In order to compare our calculations to the luminescence experiment results we calculate, instead of f, the spontaneous emission intensity for the optical transition between e_{1}ñ and h_{1}ñ states in the QW,
where C is a constant and DE is the gap energy between e_{1}ñ and h_{1}ñ. We note that there is a correlation between I and the oscillator strength: I = C¢(DE)^{3}f.
Applying hydrostatic pressure on a material induces a decrease in the interatomic distances. This implies a higher interaction between the atoms and consequently, the level energy positions are modified due to an increase in the offdiagonal Hamiltonian matrix elements. As suggested in Ref.[11], we incorporate the hydrostatic pressure assuming that the nearest neighbors Hamiltonian matrix elements, h, increase according to a powerlaw when the interatomic distances are reduced under pressure. If d_{0} and d are, respectively, the distances between the neighbors atoms at zero pressure and pressure P, then
As a first approximation, we can take the bulk modulus B as a linear function of the pressure, B = B_{0} + B_{0}^{¢}P. This leads to the Murnaghan's state equation:
Equations (10) and (11) give the energy dependence with pressure through the Hamiltonian matrix elements. A fitting of the experimental results for the energy gap variation in the G point with applied pressure in GaAs, (), at P = 0, yields the exponent a = 3.454 [11]. This value of a also leads to a dependence on hydrostatic pressure of GaAs X and L points energy and of the AlAs G, X and L points energy is in agreement with experiments.
In the experiments [7], the QW barriers were taken as Al_{x}Ga_{1x} with x = 0.35 and the applied pressure ranged from 0 to 10 kbar. The QW integrated luminescence intensity increased by about a factor of three in this pressure range, while the increase in the emission from the GaAs buffer layer was about 50%.
In our model, the bulk GaAs optical emission intensity calculated from (9) presents an almost linear increase, resulting in a 20% enhancement as P goes from 0 to 10 kbar, which is in qualitative agreement with experiment. We consider [0 0 1]grown QWs with W = 16 ML and alloy barriers with x = 0.30, which are comparable to the experimentally studies QWs geometry, but grown along a different direction. The calculated emission intensity for flat or roughinterfaces QWs shows essentially the same behavior as obtained for bulk GaAs, namely a 20% increase in the studied pressure range.
IV Conclusions
By analyzing our results shown in Figures 2 and 3, we conclude that the oscillator strength behavior with increasing A for large l is due to a quantum well to quantum wire crossover in the heterostructures. The first optical transition in the wire is dipole  allowed. Starting from a QW with flat interfaces (where f is maximum), the increase of A produces a decrease of f in the quantum well regime. The crossover into the quantum wire regime is identified by a cusp in f, followed by an increase in f with A.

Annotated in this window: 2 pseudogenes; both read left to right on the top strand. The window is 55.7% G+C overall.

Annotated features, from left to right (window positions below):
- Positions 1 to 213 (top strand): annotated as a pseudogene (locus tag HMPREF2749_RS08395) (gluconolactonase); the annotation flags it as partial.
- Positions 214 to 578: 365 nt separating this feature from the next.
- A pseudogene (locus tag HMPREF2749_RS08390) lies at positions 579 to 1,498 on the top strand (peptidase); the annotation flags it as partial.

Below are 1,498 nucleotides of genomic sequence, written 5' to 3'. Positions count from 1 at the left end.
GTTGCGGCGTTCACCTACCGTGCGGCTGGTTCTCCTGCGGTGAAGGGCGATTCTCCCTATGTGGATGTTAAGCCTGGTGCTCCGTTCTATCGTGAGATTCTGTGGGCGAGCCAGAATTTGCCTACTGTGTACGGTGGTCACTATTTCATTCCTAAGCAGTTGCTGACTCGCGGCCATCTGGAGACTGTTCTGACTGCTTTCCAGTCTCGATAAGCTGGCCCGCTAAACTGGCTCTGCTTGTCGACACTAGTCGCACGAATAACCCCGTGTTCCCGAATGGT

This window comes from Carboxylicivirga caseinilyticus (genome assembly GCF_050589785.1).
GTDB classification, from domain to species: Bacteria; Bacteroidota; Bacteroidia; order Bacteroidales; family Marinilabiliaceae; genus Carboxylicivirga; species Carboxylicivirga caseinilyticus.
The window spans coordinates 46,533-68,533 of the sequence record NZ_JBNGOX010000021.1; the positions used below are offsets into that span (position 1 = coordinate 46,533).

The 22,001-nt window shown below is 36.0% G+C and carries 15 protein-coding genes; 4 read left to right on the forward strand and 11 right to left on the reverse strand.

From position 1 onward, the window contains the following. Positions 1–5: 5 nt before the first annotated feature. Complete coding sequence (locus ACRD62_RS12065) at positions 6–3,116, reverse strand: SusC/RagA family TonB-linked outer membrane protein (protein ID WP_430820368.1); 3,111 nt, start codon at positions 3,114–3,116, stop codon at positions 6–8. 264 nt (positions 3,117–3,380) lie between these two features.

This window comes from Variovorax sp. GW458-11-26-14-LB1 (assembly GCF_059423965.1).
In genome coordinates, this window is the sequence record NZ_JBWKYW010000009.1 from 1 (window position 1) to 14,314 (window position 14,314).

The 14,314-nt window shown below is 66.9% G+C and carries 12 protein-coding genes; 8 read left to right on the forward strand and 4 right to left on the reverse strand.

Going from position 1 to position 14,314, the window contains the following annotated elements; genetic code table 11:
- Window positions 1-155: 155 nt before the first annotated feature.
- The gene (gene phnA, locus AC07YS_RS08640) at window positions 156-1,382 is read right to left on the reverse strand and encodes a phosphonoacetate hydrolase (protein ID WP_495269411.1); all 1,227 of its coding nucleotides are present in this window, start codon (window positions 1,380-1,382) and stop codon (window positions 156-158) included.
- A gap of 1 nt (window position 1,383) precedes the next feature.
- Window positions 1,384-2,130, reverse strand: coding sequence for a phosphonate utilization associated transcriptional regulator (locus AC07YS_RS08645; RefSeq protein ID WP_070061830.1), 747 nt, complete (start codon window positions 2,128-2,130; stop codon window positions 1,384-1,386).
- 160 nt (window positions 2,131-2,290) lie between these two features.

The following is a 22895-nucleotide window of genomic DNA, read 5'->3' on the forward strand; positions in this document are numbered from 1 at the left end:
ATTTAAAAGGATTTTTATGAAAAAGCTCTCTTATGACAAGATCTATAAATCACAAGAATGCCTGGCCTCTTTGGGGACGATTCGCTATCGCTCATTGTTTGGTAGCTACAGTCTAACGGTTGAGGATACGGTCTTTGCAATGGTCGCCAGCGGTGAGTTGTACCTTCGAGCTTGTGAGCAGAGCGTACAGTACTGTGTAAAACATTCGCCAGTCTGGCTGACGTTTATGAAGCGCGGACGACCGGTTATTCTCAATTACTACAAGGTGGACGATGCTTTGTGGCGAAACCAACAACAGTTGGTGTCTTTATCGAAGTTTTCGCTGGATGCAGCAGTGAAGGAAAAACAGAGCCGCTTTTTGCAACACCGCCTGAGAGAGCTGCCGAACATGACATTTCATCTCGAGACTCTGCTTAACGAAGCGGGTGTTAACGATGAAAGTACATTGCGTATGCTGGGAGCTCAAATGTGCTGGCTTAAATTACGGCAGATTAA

For QWs under pressure, although we obtain an increase in the emission intensity with increasing pressure, our results give a much weaker effect than observed experimentally [7]. A possible explanation for this discrepancy is that we consider bandtoband transitions, and electronhole interactions are not taken into account. The measured luminescence increase could be an excitonic effect, which of course is not considered here.
References
[1] W. Braun and K. H. Ploog, J. Appl. Phys. 75, 1993 (1994).
[2] W. Braun, A. Trampert, L. Daweritz and K. H. Ploog, Phys. Rev. B 55, 1689 (1997).
[3] A. Ourmazd and J. Cunningham, Phys. Rev. Lett. 65, 2318 (1990).
[4] B. Koiller, R. Osório and L. M. Falicov, Phys. Rev. B 43, 4170 (1991); B. Koiller e R. B. Capaz, Phys. Rev. Lett., 74, 769 (1995).
[5] P. Vogl, H. P. Hjalmarson and J. D. Dow, J. Phys. Chem. Solids 44, 365 (1983).
[6] B. Koiller, A. S. Martins and H. Chacham, Appl. Phys. Lett. 69 (1996).
[7] S. L. S. Freire, L. A. Cury, F. M. Matinaga and M. V. B. Moreira, accept to publication in Physica Status Solidi B Proceedings of the VII  High Pressure Semiconductor Physics Conference.
[8] K. Reirnann, Jap. J. App. Phys. 32, Suppl. 321, 64 (1993).
[9] T. G. Dargam and B. Koiller, Solid State Commun. 105, 211 (1998).
[10] T. G. Dargam, R. B. Capaz and B. Koiller, Phys. Review B 15, 9625 (1997).
[11] R. B. Capaz, J. P. von der Weid and B. Koiller, Appl. Phys. Lett. 60, 704, (1992).
 [1] W. Braun and K. H. Ploog, J. Appl. Phys. 75, 1993 (1994).
 [2] W. Braun, A. Trampert, L. Daweritz and K. H. Ploog, Phys. Rev. B 55, 1689 (1997).
 [3] A. Ourmazd and J. Cunningham, Phys. Rev. Lett. 65, 2318 (1990).
 [4] B. Koiller, R. Osório and L. M. Falicov, Phys. Rev. B 43, 4170 (1991);
 B. Koiller e R. B. Capaz, Phys. Rev. Lett., 74, 769 (1995).
 [5] P. Vogl, H. P. Hjalmarson and J. D. Dow, J. Phys. Chem. Solids 44, 365 (1983).
 [6] B. Koiller, A. S. Martins and H. Chacham, Appl. Phys. Lett. 69 (1996).
 [7] S. L. S. Freire, L. A. Cury, F. M. Matinaga and M. V. B. Moreira, accept to publication in Physica Status Solidi B Proceedings of the VII  High Pressure Semiconductor Physics Conference.
 [8] K. Reirnann, Jap. J. App. Phys. 32, Suppl. 321, 64 (1993).
 [9] T. G. Dargam and B. Koiller, Solid State Commun. 105, 211 (1998).
 [10] T. G. Dargam, R. B. Capaz and B. Koiller, Phys. Review B 15, 9625 (1997).
 [11] R. B. Capaz, J. P. von der Weid and B. Koiller, Appl. Phys. Lett. 60, 704, (1992).
Publication Dates

Publication in this collection
23 Feb 2001 
Date of issue
Dec 1999
History

Received
06 Feb 1999